• 38. Returnees: Is the grass really greener back home? Duke University – Pratt School of Engineering – www.pratt.duke.edu Average response values comparing social situation in home country and in United States © 2010 Vivek Wadhwa
  • 39. Returnees: Professional comparisons Duke University – Pratt School of Engineering – www.pratt.duke.edu © 2010 Vivek Wadhwa
  • 40. Returnees to India and China Duke University – Pratt School of Engineering – www.pratt.duke.edu  Average age of Indians – 30, Chinese – 33  Indians – 65.6% masters, 12.1% PhD’s. Chinese 51% masters, 40.8% PhD’s…primarily in management/STEM  26.9% Indians, 34% Chinese were U.S. perm. residents/ citizens  Indian senior management positions increased from 10.2% in the U.S. to 44.1% in India and Chinese increased from 9.3% in the U.S. to 36.3% in China  More than half plan to start businesses in home countries © 2010 Vivek Wadhwa
  • 41. Foreign Students in the U.S. Duke University – Pratt School of Engineering – www.pratt.duke.edu For how many years would you like to stay in the U.S. after graduation? © 2010 Vivek Wadhwa
  • 42. Foreign Students: Where is the future? Duke University – Pratt School of Engineering – www.pratt.duke.edu Best days of home country’s economy behind or ahead? © 2010 Vivek Wadhwa
  • 43. Entrepreneurship Research Based on 3 projects: – Survey of 652 CEO’s/CTO’s of 502 tech companies – Interviews with 144 Immigrant tech company founders – Detailed survey of 549+ founders of companies in 12 high- growth industries Common Myths: – Tech entrepreneurs: unmarried, rich, college-dropouts obsessed with making money – Ivy-league education provides huge advantage – Venture Capital prerequisite for economic growth © 2010 Vivek Wadhwa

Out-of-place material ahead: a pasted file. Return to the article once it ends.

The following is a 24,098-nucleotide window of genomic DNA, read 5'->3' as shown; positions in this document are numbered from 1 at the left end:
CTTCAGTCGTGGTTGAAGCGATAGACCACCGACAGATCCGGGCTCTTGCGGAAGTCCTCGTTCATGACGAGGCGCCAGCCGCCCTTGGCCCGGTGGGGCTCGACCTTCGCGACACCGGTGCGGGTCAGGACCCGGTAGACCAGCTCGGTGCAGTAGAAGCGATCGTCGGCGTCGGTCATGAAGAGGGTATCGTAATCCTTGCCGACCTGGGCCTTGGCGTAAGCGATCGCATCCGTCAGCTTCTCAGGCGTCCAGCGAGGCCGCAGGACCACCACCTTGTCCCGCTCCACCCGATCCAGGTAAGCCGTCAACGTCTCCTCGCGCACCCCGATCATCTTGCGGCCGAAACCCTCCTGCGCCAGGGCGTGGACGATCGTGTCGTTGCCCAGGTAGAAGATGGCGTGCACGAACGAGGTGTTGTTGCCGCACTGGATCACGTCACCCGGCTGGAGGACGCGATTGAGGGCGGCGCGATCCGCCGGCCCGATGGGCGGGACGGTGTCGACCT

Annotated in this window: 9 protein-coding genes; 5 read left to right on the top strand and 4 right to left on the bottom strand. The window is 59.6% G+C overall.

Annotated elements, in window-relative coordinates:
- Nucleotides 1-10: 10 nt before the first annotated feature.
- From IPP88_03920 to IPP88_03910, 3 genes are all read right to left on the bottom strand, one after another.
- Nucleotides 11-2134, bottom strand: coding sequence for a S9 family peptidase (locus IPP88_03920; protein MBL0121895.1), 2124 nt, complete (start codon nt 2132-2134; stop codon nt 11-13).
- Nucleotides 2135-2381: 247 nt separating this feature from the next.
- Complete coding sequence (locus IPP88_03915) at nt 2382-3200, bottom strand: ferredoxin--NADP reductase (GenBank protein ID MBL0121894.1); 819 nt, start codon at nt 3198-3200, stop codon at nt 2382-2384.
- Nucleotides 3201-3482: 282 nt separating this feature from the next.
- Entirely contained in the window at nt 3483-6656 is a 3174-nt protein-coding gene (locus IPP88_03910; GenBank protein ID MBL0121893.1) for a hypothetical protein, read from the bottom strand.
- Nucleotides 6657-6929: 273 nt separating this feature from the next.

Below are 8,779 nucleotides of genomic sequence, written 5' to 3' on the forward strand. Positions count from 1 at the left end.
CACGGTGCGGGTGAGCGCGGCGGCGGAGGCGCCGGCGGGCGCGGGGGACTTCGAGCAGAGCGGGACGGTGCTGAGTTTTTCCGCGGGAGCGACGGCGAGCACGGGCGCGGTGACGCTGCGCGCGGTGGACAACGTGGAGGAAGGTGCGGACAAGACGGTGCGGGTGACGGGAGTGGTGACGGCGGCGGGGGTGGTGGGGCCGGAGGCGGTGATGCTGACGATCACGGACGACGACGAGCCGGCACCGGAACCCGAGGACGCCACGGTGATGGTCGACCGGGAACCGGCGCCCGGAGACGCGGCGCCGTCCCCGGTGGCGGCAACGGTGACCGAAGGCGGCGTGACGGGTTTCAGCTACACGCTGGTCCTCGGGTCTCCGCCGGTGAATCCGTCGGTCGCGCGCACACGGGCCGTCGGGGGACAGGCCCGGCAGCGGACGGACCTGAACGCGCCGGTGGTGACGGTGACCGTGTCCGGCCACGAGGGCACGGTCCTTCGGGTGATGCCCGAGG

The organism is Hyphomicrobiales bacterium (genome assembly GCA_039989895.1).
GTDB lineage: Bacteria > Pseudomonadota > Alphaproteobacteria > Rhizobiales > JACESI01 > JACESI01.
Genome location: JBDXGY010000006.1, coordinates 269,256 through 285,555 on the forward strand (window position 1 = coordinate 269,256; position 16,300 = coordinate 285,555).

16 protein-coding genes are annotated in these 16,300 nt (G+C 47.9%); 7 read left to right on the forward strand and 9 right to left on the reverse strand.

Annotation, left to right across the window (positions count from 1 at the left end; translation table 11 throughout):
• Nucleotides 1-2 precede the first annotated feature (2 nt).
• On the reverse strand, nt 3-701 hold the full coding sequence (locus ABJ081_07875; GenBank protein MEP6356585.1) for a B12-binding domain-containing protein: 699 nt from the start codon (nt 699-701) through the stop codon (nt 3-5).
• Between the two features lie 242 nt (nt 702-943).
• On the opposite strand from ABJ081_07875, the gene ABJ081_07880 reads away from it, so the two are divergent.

• 44. Tech entrepreneurs: Not young US Tech Founder Age at the Time of Startup Establishment 0 - 19 1.2% 20 - 29 14.2% Founder Age 30 - 39 37.5% 40 - 49 34.1% 50 - 59 10.5% 60 - 69 2.5% 0.0% 5.0% 10.0% 15.0% 20.0% 25.0% 30.0% 35.0% 40.0% Percentage of all Respondents © 2010 Vivek Wadhwa
  • 45. Married with children 69.9% 40.3% Average Number of Children Marital Status 28.0% 24.9% 16.4% 11.0% 4.5% 3.4% 0.7% 0.9% Single Married Divorced/Separated Widowed 0 1 2 3 4 5 © 2010 Vivek Wadhwa
  • 46. Entrepreneurs: Not from rich families 36.9% 34.6% 21.8% 5.4% 0.7% 0.6% LOWER-LOWER CLASS LOWER-MIDDLE CLASS LOWER-UPPER CLASS UPPER-LOWER CLASS UPPER-MIDDLE CLASS UPPER-UPPER CLASS © 2010 Vivek Wadhwa
  • 47. Tech entrepreneurs: Not college dropouts Associates Degree, High School Certification, MD, Diploma or Economics, STEM Fields 46.5% JD, Arts, Some 3.8% Lower, 5.9% 1.8% 3.5% Humanities College, 2.3% and Social Sciences, Other, Applied Law, 4.6% 2.8% Sciences*, 4.2% 9.0% Healthcare, PhD, 5.5% 10.0% Engineering 27.6% Bachelors, 44.0% Masters, Business, Mathematics 31.0% Accounting, 1.5% Finance, Computer 33.4% Science, Information Technology 9.0% Highest Completed Degree Fields of Highest Degree © 2010 Vivek Wadhwa
  • 48. Even better educated than their parents 27.8% 36.8% 24.5% Father Mother 19.7% 22.7% 19.3% 10.0% 10.0% 5.2% 5.6% 5.8% 5.8% 8.3% 0.2% 1.0% 0.2% © 2010 Vivek Wadhwa
  • 49. Pretty smart in high school, but drank too much in college 51.2% University High School 36.5% 29.9% 26.1% 23.2% 20.1% 3.7% 1.4% 3.1% 2.9% 0.4% 1.6% Top 10% Top 30% Average Bottom Bottom N/A Top 10% Top 30% Average Bottom 30% Bottom 10% N/A 30% 10% © 2010 Vivek Wadhwa
  • 50. Education counts…not necessarily ivy-league $8 50 $7 Average 2005 Sales (Millions of USD) Average 2005 Total Employees $6 40 $5 30 $4 $3 20 $2 10 $1 $0 0 All Startups Startups w/ an Ivy-Leauge Founder Startups w/ a High School Founder Average 2005 Sales Average 2005 Employment What makes the difference is higher education: not the degree or school. © 2010 Vivek Wadhwa
  • 51. Entrepreneurs: Highly experienced Approximately how many years did you work for another employer prior to starting your first business? 27.6% 24.6% 23.3% 14.3% 10.3% 0-5 years 6-10 years 11-15 years 16-20 years 20+ years
  • 52. Entrepreneurship wasn’t necessarily in the genes or pre-planned How interested were you in becoming an Which Members of Your Family entrepreneur while you were completing Started a Business Before You Did? your higher education? 51.9% 38.8% 34.7% 27.5% 24.5% 15.2% 6.9% 7.2% 6.1% I was the first in Father Mother Siblings my immediate family to start a Not at all Not very Didn't think Somewhat Extremely business interested interested about it interested interested © 2010 Vivek Wadhwa